Page 9

"Yeah, you told me already."

"Oh, right. I'll just say goodbye to Ivy first before she falls asleep." Julia spun away, darting down the hall.

Zach slumped against the counter in his wrecked kitchen, not too different from his wrecked libido after standing so close to Julia. He glanced around the trashed room full of pizza boxes, dishes in the sink, Ivy's science project on the floor. At least he would have something to do to burn off the restless energy from his flight. Not that he minded the mess in the least. For the first time in too long, his house felt...


He wanted someone who would be there for his kids. And from where he was standing, the scene in front of him fit the bill too damned perfectly. Of course he was far from being the perfect man for Julia Sinclair or her son.

Zach knelt beside the baby. "Hey, little man. Good nap?"

Patrick stretched stiff-backed in his car seat.

"Good. Glad to hear it." The kid deserved the best. Grabbing a sleeper-clad foot, Zach tweaked the baby's toes. "You go easy on your mama tonight, okay, Bruiser? She needs her sleep and there isn't anybody around to help her with those night feedings."

Would there have been even if Lance had lived?

Zach frowned. Where had that thought come from? Still, he couldn't stop wondering if the already rocky Sinclair marriage would have lasted. Did Julia still love the guy?

A moot point anyway.

Zach stared at the tiny foot in his hand and forced himself to be honest. He was trying to justify the possibility he could be finding the man guilty of negligence on the job. If Julia didn't still have feelings for Lance, then she wouldn't resent Zach for what he had to do if the results of Bronco's interview with the board went wrong.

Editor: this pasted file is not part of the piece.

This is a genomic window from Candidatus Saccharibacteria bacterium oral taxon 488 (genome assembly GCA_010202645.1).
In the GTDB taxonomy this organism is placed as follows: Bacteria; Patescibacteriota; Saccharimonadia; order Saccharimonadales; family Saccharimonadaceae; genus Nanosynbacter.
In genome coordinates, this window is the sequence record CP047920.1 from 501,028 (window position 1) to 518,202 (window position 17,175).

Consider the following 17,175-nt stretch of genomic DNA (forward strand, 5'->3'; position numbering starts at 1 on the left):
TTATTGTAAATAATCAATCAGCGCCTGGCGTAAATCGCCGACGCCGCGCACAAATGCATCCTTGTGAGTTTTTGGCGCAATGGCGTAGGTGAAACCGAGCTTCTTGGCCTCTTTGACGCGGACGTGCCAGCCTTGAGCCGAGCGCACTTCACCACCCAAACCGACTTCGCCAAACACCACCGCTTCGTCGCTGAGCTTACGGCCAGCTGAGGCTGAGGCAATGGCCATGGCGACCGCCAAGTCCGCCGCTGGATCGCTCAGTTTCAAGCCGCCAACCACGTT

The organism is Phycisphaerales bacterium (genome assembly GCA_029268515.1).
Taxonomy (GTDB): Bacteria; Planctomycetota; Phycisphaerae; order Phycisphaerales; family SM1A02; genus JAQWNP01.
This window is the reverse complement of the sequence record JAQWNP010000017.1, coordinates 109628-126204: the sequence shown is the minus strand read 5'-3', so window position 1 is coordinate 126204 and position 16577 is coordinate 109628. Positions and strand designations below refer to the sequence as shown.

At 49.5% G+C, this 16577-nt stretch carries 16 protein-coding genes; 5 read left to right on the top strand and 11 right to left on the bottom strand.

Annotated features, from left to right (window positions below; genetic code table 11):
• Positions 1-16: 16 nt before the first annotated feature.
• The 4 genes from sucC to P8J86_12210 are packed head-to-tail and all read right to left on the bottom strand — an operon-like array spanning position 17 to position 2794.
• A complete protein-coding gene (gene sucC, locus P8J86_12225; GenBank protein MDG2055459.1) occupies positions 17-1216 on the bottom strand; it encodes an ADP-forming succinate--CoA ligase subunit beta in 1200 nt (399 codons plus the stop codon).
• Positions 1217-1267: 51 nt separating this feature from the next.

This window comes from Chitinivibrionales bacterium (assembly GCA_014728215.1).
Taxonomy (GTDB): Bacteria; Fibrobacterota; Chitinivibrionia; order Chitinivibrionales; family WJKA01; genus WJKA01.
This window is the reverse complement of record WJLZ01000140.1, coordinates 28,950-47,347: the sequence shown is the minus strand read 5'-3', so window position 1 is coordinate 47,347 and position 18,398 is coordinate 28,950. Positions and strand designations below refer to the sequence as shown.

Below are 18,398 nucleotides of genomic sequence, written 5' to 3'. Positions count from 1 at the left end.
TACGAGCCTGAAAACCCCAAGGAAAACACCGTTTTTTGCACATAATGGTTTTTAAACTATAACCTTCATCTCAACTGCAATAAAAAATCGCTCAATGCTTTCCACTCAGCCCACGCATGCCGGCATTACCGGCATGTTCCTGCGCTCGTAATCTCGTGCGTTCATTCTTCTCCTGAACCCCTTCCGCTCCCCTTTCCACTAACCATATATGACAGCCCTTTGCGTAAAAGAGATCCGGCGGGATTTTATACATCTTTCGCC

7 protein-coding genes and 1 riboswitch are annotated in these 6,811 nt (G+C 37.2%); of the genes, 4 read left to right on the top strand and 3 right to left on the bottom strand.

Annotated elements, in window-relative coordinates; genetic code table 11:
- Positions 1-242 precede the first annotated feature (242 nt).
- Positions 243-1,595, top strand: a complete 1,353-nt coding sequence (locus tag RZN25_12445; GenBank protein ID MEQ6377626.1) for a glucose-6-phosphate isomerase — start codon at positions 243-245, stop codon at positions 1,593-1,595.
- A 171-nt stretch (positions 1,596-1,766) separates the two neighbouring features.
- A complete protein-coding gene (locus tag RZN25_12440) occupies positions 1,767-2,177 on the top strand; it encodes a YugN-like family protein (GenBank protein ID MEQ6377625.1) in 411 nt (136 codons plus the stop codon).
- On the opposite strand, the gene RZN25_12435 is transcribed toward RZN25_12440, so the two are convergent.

Yeah, right.

Regardless of how Julia felt about her cheating husband, he was still the father of her child. Just as Pam was the mother of Zach's children. And even as pissed as he was at Pam, he wanted his children to have good memories of their mom.

No way in hell would Julia understand him tainting Lance Sinclair's memory.

Time for her to pack up before he found himself sharing more than a spoonful of fudge with her tonight.

Chapter 5

Shelby pushed once, twice, a third time on the screen to her bedroom window. White, ruffled curtains flapped in the breeze. She so hated those curtains. She'd wanted purple, but her mother had said neutral colors matched better in any house wherever they moved.

Screw moving. Shelby thumped the screen again with the heel of her hand. Finally, it slipped loose.


Swinging one leg over the sill, she waved goodbye over her shoulder to her fish and favorite hunk poster. Shelby landed in her backyard with a muffled thud, easy enough since she had the routine down pat. She could shimmy out that window, past Ivy's swing set and into the pine forest behind her house with a stealth that would have impressed her dad's airmen doing maneuvers.